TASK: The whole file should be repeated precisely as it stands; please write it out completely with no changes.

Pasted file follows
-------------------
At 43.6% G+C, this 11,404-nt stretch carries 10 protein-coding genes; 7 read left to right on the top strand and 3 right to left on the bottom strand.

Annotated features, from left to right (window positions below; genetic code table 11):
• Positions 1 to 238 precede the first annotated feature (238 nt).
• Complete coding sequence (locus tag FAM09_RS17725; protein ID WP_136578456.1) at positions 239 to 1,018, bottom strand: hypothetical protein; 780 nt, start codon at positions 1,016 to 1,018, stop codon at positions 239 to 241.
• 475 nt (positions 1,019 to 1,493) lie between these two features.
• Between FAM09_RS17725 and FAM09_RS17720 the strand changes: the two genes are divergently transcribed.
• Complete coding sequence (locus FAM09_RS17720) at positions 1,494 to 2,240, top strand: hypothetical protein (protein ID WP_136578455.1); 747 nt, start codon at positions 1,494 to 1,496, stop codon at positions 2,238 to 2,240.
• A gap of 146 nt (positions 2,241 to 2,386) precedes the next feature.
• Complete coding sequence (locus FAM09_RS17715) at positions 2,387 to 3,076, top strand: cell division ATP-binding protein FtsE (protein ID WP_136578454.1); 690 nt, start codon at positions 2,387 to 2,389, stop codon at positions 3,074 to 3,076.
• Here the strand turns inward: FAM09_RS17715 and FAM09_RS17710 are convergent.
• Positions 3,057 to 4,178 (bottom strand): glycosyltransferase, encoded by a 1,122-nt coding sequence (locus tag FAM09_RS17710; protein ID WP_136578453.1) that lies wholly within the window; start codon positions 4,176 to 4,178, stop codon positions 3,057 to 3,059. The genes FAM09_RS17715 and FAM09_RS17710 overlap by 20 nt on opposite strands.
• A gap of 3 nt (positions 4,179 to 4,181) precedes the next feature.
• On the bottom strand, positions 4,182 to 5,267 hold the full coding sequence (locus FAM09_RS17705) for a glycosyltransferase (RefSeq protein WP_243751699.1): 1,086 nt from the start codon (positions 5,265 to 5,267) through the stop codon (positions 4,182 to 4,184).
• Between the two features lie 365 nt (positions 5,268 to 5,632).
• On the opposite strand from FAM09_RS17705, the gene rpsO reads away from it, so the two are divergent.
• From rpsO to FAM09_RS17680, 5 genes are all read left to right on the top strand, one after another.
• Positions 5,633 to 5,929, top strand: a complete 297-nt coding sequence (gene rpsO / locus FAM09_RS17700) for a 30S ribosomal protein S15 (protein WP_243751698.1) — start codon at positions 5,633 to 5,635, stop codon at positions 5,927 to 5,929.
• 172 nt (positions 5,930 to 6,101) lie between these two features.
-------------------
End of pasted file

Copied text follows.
At 43.6% G+C, this 11,404-nt stretch carries 10 protein-coding genes; 7 read left to right on the top strand and 3 right to left on the bottom strand.

Annotated features, from left to right (window positions below; genetic code table 11):
• Positions 1 to 238 precede the first annotated feature (238 nt).
• Complete coding sequence (locus tag FAM09_RS17725; protein ID WP_136578456.1) at positions 239 to 1,018, bottom strand: hypothetical protein; 780 nt, start codon at positions 1,016 to 1,018, stop codon at positions 239 to 241.
• 475 nt (positions 1,019 to 1,493) lie between these two features.
• Between FAM09_RS17725 and FAM09_RS17720 the strand changes: the two genes are divergently transcribed.
• Complete coding sequence (locus FAM09_RS17720) at positions 1,494 to 2,240, top strand: hypothetical protein (protein ID WP_136578455.1); 747 nt, start codon at positions 1,494 to 1,496, stop codon at positions 2,238 to 2,240.
• A gap of 146 nt (positions 2,241 to 2,386) precedes the next feature.
• Complete coding sequence (locus FAM09_RS17715) at positions 2,387 to 3,076, top strand: cell division ATP-binding protein FtsE (protein ID WP_136578454.1); 690 nt, start codon at positions 2,387 to 2,389, stop codon at positions 3,074 to 3,076.
• Here the strand turns inward: FAM09_RS17715 and FAM09_RS17710 are convergent.
• Positions 3,057 to 4,178 (bottom strand): glycosyltransferase, encoded by a 1,122-nt coding sequence (locus tag FAM09_RS17710; protein ID WP_136578453.1) that lies wholly within the window; start codon positions 4,176 to 4,178, stop codon positions 3,057 to 3,059. The genes FAM09_RS17715 and FAM09_RS17710 overlap by 20 nt on opposite strands.
• A gap of 3 nt (positions 4,179 to 4,181) precedes the next feature.
• On the bottom strand, positions 4,182 to 5,267 hold the full coding sequence (locus FAM09_RS17705) for a glycosyltransferase (RefSeq protein WP_243751699.1): 1,086 nt from the start codon (positions 5,265 to 5,267) through the stop codon (positions 4,182 to 4,184).
• Between the two features lie 365 nt (positions 5,268 to 5,632).
• On the opposite strand from FAM09_RS17705, the gene rpsO reads away from it, so the two are divergent.
• From rpsO to FAM09_RS17680, 5 genes are all read left to right on the top strand, one after another.
• Positions 5,633 to 5,929, top strand: a complete 297-nt coding sequence (gene rpsO / locus FAM09_RS17700) for a 30S ribosomal protein S15 (protein WP_243751698.1) — start codon at positions 5,633 to 5,635, stop codon at positions 5,927 to 5,929.
• 172 nt (positions 5,930 to 6,101) lie between these two features.